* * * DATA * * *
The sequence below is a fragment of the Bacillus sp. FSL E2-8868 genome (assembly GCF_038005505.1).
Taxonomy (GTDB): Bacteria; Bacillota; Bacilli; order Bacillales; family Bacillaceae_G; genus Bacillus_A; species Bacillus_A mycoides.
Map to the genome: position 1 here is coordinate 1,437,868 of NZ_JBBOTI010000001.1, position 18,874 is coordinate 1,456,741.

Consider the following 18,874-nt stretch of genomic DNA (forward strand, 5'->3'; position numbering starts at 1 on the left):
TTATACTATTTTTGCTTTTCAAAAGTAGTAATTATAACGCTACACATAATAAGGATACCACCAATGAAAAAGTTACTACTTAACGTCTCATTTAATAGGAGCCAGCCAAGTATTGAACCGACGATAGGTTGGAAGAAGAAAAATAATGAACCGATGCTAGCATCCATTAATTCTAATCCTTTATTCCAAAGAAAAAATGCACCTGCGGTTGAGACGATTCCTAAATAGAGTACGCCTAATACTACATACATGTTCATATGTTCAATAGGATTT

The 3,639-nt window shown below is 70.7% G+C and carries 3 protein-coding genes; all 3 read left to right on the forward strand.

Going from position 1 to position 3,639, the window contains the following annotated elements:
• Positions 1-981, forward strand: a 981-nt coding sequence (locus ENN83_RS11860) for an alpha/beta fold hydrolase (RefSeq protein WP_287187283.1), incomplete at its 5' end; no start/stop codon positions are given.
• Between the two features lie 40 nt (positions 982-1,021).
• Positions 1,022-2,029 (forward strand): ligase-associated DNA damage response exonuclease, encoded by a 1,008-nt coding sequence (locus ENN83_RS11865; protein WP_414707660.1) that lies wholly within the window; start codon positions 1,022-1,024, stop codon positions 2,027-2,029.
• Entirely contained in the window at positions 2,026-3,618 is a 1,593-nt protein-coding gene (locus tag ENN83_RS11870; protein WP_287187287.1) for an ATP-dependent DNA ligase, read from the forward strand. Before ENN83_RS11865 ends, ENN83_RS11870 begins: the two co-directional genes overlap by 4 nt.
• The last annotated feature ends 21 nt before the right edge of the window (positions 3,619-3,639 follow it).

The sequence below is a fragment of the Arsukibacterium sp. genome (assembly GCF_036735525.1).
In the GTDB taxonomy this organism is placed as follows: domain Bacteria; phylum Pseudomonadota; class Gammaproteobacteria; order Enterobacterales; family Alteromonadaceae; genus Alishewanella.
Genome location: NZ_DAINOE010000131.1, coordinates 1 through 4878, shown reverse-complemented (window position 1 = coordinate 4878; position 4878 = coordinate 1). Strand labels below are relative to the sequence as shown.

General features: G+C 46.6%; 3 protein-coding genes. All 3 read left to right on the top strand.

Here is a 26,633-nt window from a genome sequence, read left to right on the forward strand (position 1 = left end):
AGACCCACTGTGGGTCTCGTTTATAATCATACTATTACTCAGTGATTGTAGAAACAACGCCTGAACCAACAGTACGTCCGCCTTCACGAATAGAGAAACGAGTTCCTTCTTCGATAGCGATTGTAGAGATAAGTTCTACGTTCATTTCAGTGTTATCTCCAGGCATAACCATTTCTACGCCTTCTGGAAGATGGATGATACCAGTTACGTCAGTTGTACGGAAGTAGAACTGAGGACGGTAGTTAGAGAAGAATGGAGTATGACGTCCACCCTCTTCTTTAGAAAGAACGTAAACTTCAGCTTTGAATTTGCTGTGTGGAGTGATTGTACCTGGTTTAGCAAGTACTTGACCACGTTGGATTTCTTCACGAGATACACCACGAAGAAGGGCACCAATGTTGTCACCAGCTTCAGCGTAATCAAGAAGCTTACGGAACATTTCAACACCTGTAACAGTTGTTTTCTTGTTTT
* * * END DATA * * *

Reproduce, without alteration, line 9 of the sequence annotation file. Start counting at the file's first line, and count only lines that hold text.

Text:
• Between the two features lie 40 nt (positions 982-1,021).